This work is based on the finding that besides antero-posterior planes, coronal or near-coronal sections of the eye are attainable, resolving the pupil in real time, clearly and separately from the strongly reflective lens (Fig. 1, Video 1). The ability to resolve the pupil using ultrasound allows for PLR evaluation. Consensual PLR, which is demonstrated in the procedure described, has been shown in human and animal experiments to be weaker, yet, is comparable to the direct PLR in terms of the degree of constriction [22–24]. Besides evaluation for instances such as neurological trauma, the method, with some modifications, may also be of interest for general ophthalmology and neurosurgery practice, as well as for research in neurophysiology, since it allows recording a variety of additional parameters such as rate of constriction, latency time, and dilatation time.
Materials and methods
A technique was developed for highly revealing real-time imaging of the entire iris and the pupil in coronal or near-coronal planes without lens interference. Multipurpose sonographic devices with high-frequency linear-array broadband probes were used. The specific systems used were an HDI-5000 multipurpose ultrasound system (ATL/Philips, USA) with a 5–12 MHz linear probe and a Sonosite-128 portable ultrasound system (Sonosite, USA) with a 5–10 MHz linear probe. Consensual PLR pattern was recorded as a series of coronal images of the iris. Corresponding M-mode graphs were also acquired to demonstrate the capability to plot the pupillary diameter versus time (Fig. 2). The technique was tested in ten healthy volunteers with various ocular and orbital topographies and also used in a trauma case study, in which all persons gave informed consent for their inclusion in this work. Imaging was performed through the skin and soft tissues, thus avoiding direct contact with the conjunctiva.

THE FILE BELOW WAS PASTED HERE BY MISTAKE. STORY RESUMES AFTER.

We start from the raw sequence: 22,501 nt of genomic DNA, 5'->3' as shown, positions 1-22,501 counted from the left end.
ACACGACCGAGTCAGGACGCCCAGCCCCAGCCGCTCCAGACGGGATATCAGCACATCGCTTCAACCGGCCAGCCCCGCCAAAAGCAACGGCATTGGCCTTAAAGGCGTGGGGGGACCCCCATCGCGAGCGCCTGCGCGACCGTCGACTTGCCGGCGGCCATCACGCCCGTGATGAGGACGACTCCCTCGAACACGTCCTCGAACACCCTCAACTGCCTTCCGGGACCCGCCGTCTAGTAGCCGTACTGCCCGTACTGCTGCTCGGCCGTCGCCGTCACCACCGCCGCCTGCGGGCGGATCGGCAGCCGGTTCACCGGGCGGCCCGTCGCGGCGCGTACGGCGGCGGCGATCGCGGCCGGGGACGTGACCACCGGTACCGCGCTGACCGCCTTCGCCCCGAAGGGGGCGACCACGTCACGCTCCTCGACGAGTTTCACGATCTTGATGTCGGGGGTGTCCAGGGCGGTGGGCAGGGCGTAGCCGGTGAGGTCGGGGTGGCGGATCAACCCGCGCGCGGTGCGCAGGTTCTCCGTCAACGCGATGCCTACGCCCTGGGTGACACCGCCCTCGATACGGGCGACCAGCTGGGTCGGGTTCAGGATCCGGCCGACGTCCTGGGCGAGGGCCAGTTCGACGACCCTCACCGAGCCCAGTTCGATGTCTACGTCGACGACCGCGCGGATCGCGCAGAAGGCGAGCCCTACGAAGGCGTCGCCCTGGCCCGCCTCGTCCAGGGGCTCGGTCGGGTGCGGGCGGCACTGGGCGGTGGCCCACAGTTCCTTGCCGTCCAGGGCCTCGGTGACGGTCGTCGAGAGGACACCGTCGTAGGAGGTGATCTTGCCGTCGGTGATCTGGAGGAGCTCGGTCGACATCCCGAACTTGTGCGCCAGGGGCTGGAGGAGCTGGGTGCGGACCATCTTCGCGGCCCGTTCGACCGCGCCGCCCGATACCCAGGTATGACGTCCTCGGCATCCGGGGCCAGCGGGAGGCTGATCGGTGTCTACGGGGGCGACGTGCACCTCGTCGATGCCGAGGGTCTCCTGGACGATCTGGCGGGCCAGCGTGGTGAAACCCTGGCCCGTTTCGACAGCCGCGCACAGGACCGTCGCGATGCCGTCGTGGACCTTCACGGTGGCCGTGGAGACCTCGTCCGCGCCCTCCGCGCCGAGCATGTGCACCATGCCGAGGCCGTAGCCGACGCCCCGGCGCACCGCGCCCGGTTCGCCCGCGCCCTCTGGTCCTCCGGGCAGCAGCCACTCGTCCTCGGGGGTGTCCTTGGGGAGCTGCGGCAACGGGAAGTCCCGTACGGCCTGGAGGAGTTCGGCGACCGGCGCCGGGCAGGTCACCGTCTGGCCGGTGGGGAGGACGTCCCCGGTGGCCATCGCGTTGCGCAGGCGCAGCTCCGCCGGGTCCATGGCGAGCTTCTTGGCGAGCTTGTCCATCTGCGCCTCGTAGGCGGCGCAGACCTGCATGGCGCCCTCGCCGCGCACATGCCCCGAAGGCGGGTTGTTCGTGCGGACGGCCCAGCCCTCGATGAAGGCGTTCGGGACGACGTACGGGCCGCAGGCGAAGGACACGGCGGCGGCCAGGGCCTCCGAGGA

Following gel application on the probe face, the linear probe is placed below the orbit of the supine subject, strictly in a transverse plane on top of the zygomatic bone. Applying minimal pressure, the probe is then tilted about 45° downwards, with the probe face pointing toward the orbit. With the other eye open, the subject is instructed to look at a fixed object on the ceiling, so that a stable gaze upwards is fixated. The probe is then carefully translated toward the orbit by 1–1.5 cm, just beyond the zygoma, enough for the probe to create a skin fold abutting the face of the probe (Fig. 3). “Traditional” sonographic orientation (left side of the screen corresponds to the subject’s right side) is used. During translation, care is taken to avoid any substantial pressure on, and displacement of, the globe. Once an oblique section of the globe is clearly seen, the probe is slowly tilted further, to continue the transition of the scanning plane from the initial transverse plane to a near-coronal plane. Immediately after traversing the lens, the scanning plane is aligned with the plane of the iris, as shown in Fig. 4. Once the target image with the anechoic pupillary opening is achieved, consensual PLR is elicited by contralateral light stimulation with a penlight. The response can be documented in M-mode or by video recording of the ultrasound system’s output (Video 1).
This technique can also be performed from a superior approach to the eye. Using this approach, the patient is instead instructed to look downward at a fixed object toward his or her feet. The probe is placed transversely on the superior margin of the orbit (frontal bone). With the probe facing toward the orbit, it is then tilted about 45° upwards until the iris and pupil are seen in full view. The consensual PLR can then be elicited as described above.
A 49-year-old male presented to the emergency department found unconscious by EMS after reportedly falling over ten feet from a ladder. The patient suffered extensive head trauma which caused elevated intracranial pressure and also, due to swelling and bruising, visual inspection of his eyes was difficult (Fig. 5a). In order to test PLR, sonography was used as described in the technique above. As seen in Fig. 5b, the probe was placed superior to the orbit and tilted upward until the iris and pupil could be seen in full view (Fig. 6). The PLR was visualized on the ultrasound display screen upon contralateral stimulation with a penlight. The technique proved to be a quick and practical tool in this case.